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Superservice guides technician through multipoint inspection process
<p> <strong>Superservice guides technician through multipoint inspection process.</strong></p>

Oz Firm Brings Repair-Analytics Service to U.S. Market

A long list of auto makers now is onboard and supplying Infomedia with parts data to help dealers compile fast, accurate service quotes. Here in the U.S., the company has deals with GM, Toyota and Chrysler so far.

LAS VEGAS – A move 10 years in the making, Australia-based Infomedia’s Superservice cost-estimating and repair-analytics system arrives on U.S. shores this week.

Key to the software, officially introduced to the market at the National Automobile Dealers Assn. convention here, are licensing deals that provides Infomedia access to an OEM’s entire parts catalog.

That VIN-specific information is digitized and made available to dealers over the Internet. The data can be used to quickly build accurate, reliable price quotes and conduct revenue-generating multipoint-inspection reports for service customers, Infomedia says.

 Infomedia got its start a decade ago, with Ford Australia dealers its first clients. It made its way into Western Europe and other global markets, while waiting for the right opportunity to enter North America, says founder and Executive Chairman Richard Graham.

The service now is available in 185 countries and 34 languages, with customers totaling more than 120,000 users.

“We’ve been getting to this point for 10 years,” Graham says of the product’s U.S. debut. “We went around the globe first, then came to North America. This is a tough market.”

A long list of auto makers, including Hyundai, Kia, Toyota, General Motors, Jaguar-Land Rover, Mitsubishi and Honda, now is onboard and supplying Infomedia with parts data. In the U.S., the company has deals with GM, Toyota and Chrysler so far.

The system is designed to help dealers retain service business after the new-vehicle warranty runs out.

“A dealer loses 25% of his customer base each year as warranties expire,” Graham says.

Other methods to encourage vehicle owners to return for service have not worked very well, he says.

Some dealers have invested heavily in lavish waiting rooms with beverage bars and other amenities in an effort to add appeal. Many attemptto match methods employed by aftermarket repair shops, offering fixed pricing menus and adding quick-service lanes.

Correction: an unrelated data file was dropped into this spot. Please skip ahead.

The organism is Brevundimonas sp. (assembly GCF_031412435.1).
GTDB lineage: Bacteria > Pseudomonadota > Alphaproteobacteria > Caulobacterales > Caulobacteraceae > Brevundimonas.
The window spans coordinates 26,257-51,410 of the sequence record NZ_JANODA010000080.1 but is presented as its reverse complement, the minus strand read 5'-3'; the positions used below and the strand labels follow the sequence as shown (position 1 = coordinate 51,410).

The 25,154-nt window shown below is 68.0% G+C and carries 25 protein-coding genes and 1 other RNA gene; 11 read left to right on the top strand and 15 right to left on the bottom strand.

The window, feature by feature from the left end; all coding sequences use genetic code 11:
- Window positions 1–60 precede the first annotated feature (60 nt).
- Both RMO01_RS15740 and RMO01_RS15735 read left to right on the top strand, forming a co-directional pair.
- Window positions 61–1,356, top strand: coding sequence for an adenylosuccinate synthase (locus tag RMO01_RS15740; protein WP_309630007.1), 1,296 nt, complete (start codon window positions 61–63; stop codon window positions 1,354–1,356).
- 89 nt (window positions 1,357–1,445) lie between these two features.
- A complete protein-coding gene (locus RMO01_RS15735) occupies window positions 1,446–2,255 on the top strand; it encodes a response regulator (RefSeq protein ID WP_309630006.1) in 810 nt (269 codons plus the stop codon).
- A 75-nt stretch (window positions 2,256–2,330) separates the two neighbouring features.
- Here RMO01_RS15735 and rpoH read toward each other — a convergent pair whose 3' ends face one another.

But all that simply has eroded margins without improving customer retention, Graham contends.

Consumers continue to avoid dealer service departments because they believe prices are inflated, and they often don’t understand precisely what they are getting for their money, the Infomedia executive says. What customers want is a facility they can trust, he says.

“They dread the late-afternoon phone call where they find out the repair cost is higher than expected. Those are the problems that need to be fixed, not adding cappuccino machines.”

Superservice provides customers with an on-the-spot, detailed printout of the repair work to be performed, including the cost of individual parts. Infomedia believes its software is the only package on the market that tears down the wall between the parts and service departments.

“This is a game-changer,” says Jason Thorpe, who oversees technology for Infomedia. “Now the service technician doesn’t have to wait for the parts department (for a price quote on repair materials).”

The software also guides the technician through a multipoint inspection of the vehicle, a process Thorpe calls “triage.”

“If someone comes in for new tires, the (Superservice’s) data would project they might need brakes too,” Graham explains.

The system monitors each technician’s sales performance and sends a report to the fixed-operations manager and dealer principal so department activities can be tracked.

“Not every service is sold the same day,” Graham says, noting the software keeps the inspection information on file and prompts service staff to contact customers between visits and discuss potential problem areas the next time they bring their vehicle in for repairs.

“Follow-up is one of the big wins of this system,” he says, estimating dealers can increase their parts and service revenue $10,000-$15,000 per month.

Dealers also benefit on the cost side, Infomedia says, because price-quoting is a more-efficient process that doesn’t require input from the parts department. It also eliminates the type of knowledge-drain that happens when experienced write-up personnel leave one dealership for another.

“We put that knowledge in a box,” Graham says.

Cost of the service to dealers is $199 per month for two concurrent users and there is no long-term contract commitment. Additional logins are $49 each and installation cost is a one-time fee of $395. Because the system is Internet-based no special hardware is required.

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